But in recent months, some of those compliance numbers have trended downwards. The court monitor’s most recent compliance write-up, released in December, reports a 2% drop in phase 2 compliance for the first order. Other compliance numbers remained steady from the monitor’s previous report in June.
What’s holding the Sheriff’s Office back?
While addressing Snow’s contempt of court citation in November, Penzone said the Sheriff’s Office’s progress had been hampered by several large-scale issues in recent years, including COVID-19, protests, election security and the fentanyl crisis.
“Public safety remains my top priority while continuing to come into compliance with the court’s requirements,” Penzone said in an interview with The Republic. “We will continue to move forward.”
He also pointed to difficulty in retaining and hiring. The office currently has 220 civilian vacancies, 84 deputy sheriff vacancies and 651 detention vacancies, Gutierrez Deorta said.
More on the case:Maricopa County Sheriff’s Office was ordered to stop racial profiling under Joe Arpaio. It’s still happening
“We continue to have high vacancy rates despite extraordinary recruiting efforts,” she said.
Officials attribute that to a variety of issues. All law enforcement agencies are coming up against a tight hiring market, Gutierrez Deorta said. Filing high-level roles, such as positions in the compliance division, requires candidates to have little or no history of discipline. Those positions also draw from other parts of the department that are already understaffed.
But at least part of the problem may be that the Sheriff’s Office’s legal problems are well-known to candidates.
“The federal court oversight may make MCSO less appealing to prospects interested in law enforcement,” Gutierrez Deorta said.
Nevertheless, Gutierrez Deorta said officials have tried to improve hiring.
She pointed to increased diversity within its workforce as evidence of progress made. The Sheriff’s Office currently employs nearly 3,000 employees. Of those, about 53% are white, 31% are Latino, 7% are Black, 3% are Asian and 6% identify as mixed race or of a different ethnicity.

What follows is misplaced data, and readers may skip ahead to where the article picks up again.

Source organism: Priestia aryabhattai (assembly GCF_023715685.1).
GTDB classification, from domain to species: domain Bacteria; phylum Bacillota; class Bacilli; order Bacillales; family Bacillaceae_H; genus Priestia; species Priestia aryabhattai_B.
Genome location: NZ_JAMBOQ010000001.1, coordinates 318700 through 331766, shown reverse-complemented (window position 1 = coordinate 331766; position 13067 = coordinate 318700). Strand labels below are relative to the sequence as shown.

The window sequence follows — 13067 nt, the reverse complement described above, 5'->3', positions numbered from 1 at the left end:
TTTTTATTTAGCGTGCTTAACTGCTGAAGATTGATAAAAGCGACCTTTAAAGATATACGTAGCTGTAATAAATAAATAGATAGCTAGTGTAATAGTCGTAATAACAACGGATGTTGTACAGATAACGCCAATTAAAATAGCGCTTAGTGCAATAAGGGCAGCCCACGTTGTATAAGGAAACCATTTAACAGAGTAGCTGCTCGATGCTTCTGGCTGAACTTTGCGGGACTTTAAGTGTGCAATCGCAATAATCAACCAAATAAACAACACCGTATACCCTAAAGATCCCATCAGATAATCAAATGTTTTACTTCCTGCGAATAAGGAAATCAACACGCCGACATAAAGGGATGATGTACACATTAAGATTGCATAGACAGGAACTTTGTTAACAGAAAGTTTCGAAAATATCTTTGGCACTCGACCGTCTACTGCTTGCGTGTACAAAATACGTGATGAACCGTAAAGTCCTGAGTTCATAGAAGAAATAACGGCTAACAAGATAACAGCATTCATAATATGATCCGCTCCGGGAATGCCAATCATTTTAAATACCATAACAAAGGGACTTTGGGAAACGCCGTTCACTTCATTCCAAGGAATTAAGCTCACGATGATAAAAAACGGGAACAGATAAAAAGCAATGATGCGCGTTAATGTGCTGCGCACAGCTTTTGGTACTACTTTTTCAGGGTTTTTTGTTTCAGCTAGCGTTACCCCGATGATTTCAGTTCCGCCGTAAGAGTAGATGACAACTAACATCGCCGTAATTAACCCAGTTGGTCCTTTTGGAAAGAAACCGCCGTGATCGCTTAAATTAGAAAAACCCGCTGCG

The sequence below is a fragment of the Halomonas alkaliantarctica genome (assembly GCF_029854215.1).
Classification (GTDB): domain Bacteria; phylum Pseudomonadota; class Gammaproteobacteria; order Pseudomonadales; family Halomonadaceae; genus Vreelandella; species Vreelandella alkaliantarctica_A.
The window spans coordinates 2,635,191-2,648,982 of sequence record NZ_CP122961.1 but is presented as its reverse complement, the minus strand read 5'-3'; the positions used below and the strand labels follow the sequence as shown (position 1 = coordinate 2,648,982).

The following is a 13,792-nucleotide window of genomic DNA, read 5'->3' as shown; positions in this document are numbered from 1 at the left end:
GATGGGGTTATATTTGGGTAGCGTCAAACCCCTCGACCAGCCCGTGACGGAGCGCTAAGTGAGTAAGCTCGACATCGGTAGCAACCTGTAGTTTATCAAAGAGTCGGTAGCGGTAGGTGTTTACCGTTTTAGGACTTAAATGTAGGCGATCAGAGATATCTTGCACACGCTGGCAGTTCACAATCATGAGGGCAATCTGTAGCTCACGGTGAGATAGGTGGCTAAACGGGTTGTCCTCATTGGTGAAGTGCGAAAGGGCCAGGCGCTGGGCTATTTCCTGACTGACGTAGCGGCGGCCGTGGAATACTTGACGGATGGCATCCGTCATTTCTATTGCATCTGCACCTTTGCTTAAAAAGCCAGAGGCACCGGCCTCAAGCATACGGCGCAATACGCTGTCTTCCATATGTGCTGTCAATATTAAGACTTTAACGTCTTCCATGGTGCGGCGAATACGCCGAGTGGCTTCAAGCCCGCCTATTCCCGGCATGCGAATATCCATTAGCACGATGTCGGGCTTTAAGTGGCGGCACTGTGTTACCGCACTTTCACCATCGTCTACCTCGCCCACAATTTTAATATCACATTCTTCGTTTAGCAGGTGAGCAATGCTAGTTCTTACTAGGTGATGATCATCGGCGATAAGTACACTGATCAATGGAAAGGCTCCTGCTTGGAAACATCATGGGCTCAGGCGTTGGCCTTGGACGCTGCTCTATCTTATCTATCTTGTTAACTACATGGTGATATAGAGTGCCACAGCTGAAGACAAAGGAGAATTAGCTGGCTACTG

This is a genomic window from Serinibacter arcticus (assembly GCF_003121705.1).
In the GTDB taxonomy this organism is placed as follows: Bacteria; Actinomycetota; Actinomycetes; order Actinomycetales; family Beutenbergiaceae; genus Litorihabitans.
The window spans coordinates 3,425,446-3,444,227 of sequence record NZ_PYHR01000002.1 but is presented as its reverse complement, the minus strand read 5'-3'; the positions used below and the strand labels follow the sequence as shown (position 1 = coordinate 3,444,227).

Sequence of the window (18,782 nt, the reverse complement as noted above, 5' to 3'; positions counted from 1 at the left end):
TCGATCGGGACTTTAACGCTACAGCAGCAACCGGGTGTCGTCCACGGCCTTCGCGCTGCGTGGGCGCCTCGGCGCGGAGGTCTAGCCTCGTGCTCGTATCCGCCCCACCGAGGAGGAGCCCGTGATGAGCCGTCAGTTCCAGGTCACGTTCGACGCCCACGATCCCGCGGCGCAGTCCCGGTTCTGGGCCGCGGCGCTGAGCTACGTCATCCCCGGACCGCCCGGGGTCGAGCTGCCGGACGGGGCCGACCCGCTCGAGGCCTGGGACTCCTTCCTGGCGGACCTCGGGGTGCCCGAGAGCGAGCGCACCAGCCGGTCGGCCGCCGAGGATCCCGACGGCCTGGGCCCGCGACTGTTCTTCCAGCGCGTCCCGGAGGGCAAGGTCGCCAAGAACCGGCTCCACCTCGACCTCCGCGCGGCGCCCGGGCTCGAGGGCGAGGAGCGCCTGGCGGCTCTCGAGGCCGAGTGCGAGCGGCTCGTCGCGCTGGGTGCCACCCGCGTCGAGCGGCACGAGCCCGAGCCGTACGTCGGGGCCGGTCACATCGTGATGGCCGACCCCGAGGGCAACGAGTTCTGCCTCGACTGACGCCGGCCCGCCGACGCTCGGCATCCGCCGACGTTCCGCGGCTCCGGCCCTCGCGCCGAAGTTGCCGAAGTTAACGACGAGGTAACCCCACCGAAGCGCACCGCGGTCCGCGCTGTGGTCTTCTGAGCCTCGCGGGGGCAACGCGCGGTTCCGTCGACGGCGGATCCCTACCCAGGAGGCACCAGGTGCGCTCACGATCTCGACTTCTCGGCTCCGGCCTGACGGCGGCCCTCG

Those stats are up from 2017, when about 27% of the Sheriff’s Office’s employees were Latino and 6% were Black.
Gutierrez Deorta said the department has also offered signing bonuses for some positions, increased advertising for vacancies and shortened the hiring process in an effort to get more qualified applicants on board.
Why costs may not go down
Once the Sheriff’s Office hits minimum compliance, Gutierrez Deorta said the department believes Snow will drop the monitoring requirement.
The Sheriff’s Office didn’t provide a timeframe in which that’s expected to happen. But when it does, it will mean the county will spend money on the legal side.
Still, the amount of money the department spends on personnel and equipment — the bulk of its expenses related to the lawsuit — is unlikely to go down.
Gutierrez Deorta said money going toward compliance has funded new positions, supplies and studies that have become “the new benchmark or standard” for the Sheriff’s Office’s policing. Those costs aren’t going away, and will increase as inflation continues.
“Even as we become compliant, many of these costs will remain as removing them could jeopardize future compliance,” Gutierrez Deorta said.
Sasha Hupka covers Maricopa County, Pinal County and regional issues for The Arizona Republic. Do you have a tip on the money or politics of a county department? Reach out to sasha[email protected]. Follow her on Twitter: @SashaHupka.
Comments are closed.